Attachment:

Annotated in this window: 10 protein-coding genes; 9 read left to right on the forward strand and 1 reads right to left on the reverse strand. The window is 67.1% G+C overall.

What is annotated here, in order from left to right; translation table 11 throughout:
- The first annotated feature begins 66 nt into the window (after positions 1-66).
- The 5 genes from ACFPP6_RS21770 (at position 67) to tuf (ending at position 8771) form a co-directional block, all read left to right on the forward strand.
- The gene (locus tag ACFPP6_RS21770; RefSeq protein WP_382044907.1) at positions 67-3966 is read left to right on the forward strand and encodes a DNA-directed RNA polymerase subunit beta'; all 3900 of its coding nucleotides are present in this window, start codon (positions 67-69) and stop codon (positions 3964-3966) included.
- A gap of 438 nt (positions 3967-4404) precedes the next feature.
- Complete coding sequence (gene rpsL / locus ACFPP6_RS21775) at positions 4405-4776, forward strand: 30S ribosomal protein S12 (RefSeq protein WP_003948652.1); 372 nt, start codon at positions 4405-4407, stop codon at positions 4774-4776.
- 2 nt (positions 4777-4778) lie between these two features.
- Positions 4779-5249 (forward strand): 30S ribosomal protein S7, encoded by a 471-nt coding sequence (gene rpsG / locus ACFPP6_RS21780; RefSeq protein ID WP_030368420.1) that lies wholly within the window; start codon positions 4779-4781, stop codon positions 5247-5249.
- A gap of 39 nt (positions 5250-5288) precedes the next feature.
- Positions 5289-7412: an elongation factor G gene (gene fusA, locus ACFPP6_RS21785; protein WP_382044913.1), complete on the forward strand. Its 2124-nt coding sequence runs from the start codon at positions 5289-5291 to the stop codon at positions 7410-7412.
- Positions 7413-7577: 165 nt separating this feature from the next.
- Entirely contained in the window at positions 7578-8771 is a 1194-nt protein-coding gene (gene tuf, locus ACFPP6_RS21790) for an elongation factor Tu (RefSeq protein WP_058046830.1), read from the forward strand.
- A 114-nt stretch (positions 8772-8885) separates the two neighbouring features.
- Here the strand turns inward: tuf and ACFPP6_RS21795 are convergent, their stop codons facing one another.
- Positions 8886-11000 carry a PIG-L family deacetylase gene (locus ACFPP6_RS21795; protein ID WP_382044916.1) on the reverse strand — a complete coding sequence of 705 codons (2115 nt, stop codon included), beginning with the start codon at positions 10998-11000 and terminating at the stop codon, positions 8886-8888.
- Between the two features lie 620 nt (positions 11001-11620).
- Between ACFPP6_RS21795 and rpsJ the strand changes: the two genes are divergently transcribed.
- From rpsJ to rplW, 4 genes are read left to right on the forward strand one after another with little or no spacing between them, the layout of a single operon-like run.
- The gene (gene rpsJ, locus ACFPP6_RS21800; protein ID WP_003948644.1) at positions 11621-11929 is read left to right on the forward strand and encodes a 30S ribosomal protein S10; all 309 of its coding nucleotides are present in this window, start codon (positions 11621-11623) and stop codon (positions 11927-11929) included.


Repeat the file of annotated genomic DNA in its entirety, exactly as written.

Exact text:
Annotated in this window: 10 protein-coding genes; 9 read left to right on the forward strand and 1 reads right to left on the reverse strand. The window is 67.1% G+C overall.

What is annotated here, in order from left to right; translation table 11 throughout:
- The first annotated feature begins 66 nt into the window (after positions 1-66).
- The 5 genes from ACFPP6_RS21770 (at position 67) to tuf (ending at position 8771) form a co-directional block, all read left to right on the forward strand.
- The gene (locus tag ACFPP6_RS21770; RefSeq protein WP_382044907.1) at positions 67-3966 is read left to right on the forward strand and encodes a DNA-directed RNA polymerase subunit beta'; all 3900 of its coding nucleotides are present in this window, start codon (positions 67-69) and stop codon (positions 3964-3966) included.
- A gap of 438 nt (positions 3967-4404) precedes the next feature.
- Complete coding sequence (gene rpsL / locus ACFPP6_RS21775) at positions 4405-4776, forward strand: 30S ribosomal protein S12 (RefSeq protein WP_003948652.1); 372 nt, start codon at positions 4405-4407, stop codon at positions 4774-4776.
- 2 nt (positions 4777-4778) lie between these two features.
- Positions 4779-5249 (forward strand): 30S ribosomal protein S7, encoded by a 471-nt coding sequence (gene rpsG / locus ACFPP6_RS21780; RefSeq protein ID WP_030368420.1) that lies wholly within the window; start codon positions 4779-4781, stop codon positions 5247-5249.
- A gap of 39 nt (positions 5250-5288) precedes the next feature.
- Positions 5289-7412: an elongation factor G gene (gene fusA, locus ACFPP6_RS21785; protein WP_382044913.1), complete on the forward strand. Its 2124-nt coding sequence runs from the start codon at positions 5289-5291 to the stop codon at positions 7410-7412.
- Positions 7413-7577: 165 nt separating this feature from the next.
- Entirely contained in the window at positions 7578-8771 is a 1194-nt protein-coding gene (gene tuf, locus ACFPP6_RS21790) for an elongation factor Tu (RefSeq protein WP_058046830.1), read from the forward strand.
- A 114-nt stretch (positions 8772-8885) separates the two neighbouring features.
- Here the strand turns inward: tuf and ACFPP6_RS21795 are convergent, their stop codons facing one another.
- Positions 8886-11000 carry a PIG-L family deacetylase gene (locus ACFPP6_RS21795; protein ID WP_382044916.1) on the reverse strand — a complete coding sequence of 705 codons (2115 nt, stop codon included), beginning with the start codon at positions 10998-11000 and terminating at the stop codon, positions 8886-8888.
- Between the two features lie 620 nt (positions 11001-11620).
- Between ACFPP6_RS21795 and rpsJ the strand changes: the two genes are divergently transcribed.
- From rpsJ to rplW, 4 genes are read left to right on the forward strand one after another with little or no spacing between them, the layout of a single operon-like run.
- The gene (gene rpsJ, locus ACFPP6_RS21800; protein ID WP_003948644.1) at positions 11621-11929 is read left to right on the forward strand and encodes a 30S ribosomal protein S10; all 309 of its coding nucleotides are present in this window, start codon (positions 11621-11623) and stop codon (positions 11927-11929) included.